Monday, February 27, 2012

Suddenly Sylmar

One of the Militant's great joys is visiting the many communities of this great City. The Militant has covered both The Eastside and The Westside, and has ventured 24 miles south of Downtown Los Angeles to San Pedro. This time The Militant heads 24 miles the other direction, to Los Angeles' northernmost 'hood -- Sylmar.

For most Angelenos, Sylmar is famous for just two things: The eponymous 6.7 earthquake in 1971 (which was actually centered five miles to the northeast in Canyon Country) and the visible terminus of the 419-mile Los Angeles Aqueduct.

But there's so much more to Sylmar than historical quakes and one MF'er of a waterslide.

Okay not that much, but it's got some interesting places of note...

Compared to the rest of the City, or even the Valley, Sylmar is somewhat different. Most of its population of nearly 80,000 lives in the usual SFV suburban tract homes or large apartments, but a great deal of Sylmar is rural or semi-rural -- A horse in a stable is just as common a sight as a car in a garage.

Originally called "Morningside" and settled in the mid-1800s, having named two of its major streets after then-U.S. presidents John Tyler and James K. Polk, Sylmar was named so because of the many olive groves that once grew in the area, originally planted by the friars from nearby Mission San Fernando who found the immediate area's climate uncannily similar to certain olive-growing regions in Spain. In the 1890s, over a thousand acres of the pitted fruit were planted and Sylmar olives were known throughout California as da shiznit. On certain days, the wind would ripple the treetops like waves in the ocean. Thus Syl ("sylva" or forest) + mar (sea) = "Sea of Trees."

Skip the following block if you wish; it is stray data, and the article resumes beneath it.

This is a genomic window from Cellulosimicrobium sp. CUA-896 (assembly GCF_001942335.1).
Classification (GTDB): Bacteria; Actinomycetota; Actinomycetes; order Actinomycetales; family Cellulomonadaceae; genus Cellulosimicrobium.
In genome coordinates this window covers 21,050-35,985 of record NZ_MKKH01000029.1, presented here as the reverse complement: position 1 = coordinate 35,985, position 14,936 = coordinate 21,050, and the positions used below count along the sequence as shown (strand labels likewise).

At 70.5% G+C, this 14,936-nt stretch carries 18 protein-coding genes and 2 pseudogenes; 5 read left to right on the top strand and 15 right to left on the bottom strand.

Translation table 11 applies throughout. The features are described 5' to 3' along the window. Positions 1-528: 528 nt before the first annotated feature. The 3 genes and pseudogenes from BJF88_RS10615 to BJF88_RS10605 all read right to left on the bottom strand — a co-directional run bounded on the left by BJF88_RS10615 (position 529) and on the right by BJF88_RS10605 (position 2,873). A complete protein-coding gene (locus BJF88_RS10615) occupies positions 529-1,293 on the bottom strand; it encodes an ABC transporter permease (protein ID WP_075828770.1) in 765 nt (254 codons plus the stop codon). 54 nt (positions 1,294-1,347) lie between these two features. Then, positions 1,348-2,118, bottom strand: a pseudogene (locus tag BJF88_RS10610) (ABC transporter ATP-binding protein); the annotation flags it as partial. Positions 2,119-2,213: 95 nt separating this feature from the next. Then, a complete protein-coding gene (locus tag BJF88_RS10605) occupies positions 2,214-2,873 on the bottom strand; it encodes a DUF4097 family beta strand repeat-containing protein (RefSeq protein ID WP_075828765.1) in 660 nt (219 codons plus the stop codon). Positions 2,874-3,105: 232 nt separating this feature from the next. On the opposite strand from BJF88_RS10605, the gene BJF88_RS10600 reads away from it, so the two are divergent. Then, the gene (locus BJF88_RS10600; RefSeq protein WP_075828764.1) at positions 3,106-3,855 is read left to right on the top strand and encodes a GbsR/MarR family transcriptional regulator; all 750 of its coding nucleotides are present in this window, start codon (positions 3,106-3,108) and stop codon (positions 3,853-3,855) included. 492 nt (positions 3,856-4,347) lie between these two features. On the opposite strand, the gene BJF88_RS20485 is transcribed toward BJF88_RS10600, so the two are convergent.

The Militant was on a mad search for these olive trees, which were seemingly away from view in Sylmar's main drag, which is the Foothill Blvd corridor from Maclay Avenue in the south to Bledsoe Street to the north. But alas, The Militant finally found the last vestiges of the old groves along...Olive View Drive (duh...).

On the corner of Olive View and Bledsoe, a ranch-style house sits on a large property that's mostly covered in a grove of mature olive trees. And to add to the quintessential nature of the scene, under the tree, there was a horsie (pictured left)!

The nearby mountains, thrusting thousands of feet above the Valley floor, are also popular with hikers and mountain bikers. Across the street, a pack of MTB'ers were loading up their bikes back into their cars, congratulating themselves after a long, rewarding ride.

Also across the street is a major icon from the earthquake of 41 years ago.

Olive View-UCLA Medical Center stands on the other side (pictured right), rebuilt 16 years after the quake, which caused several sections of the building and its parking structure to collapse. The entire structure was on the verge of collapse due to its weakened structural integrity, and the entire building was demolished two years later. The quake occurred just one month after the building re-opened after a 1962 fire. Today, it's operated by LA County and serves the health needs of the region's lower-income residents. A few of its own hospital staff could be found walking home or waiting for the Metro Local bus.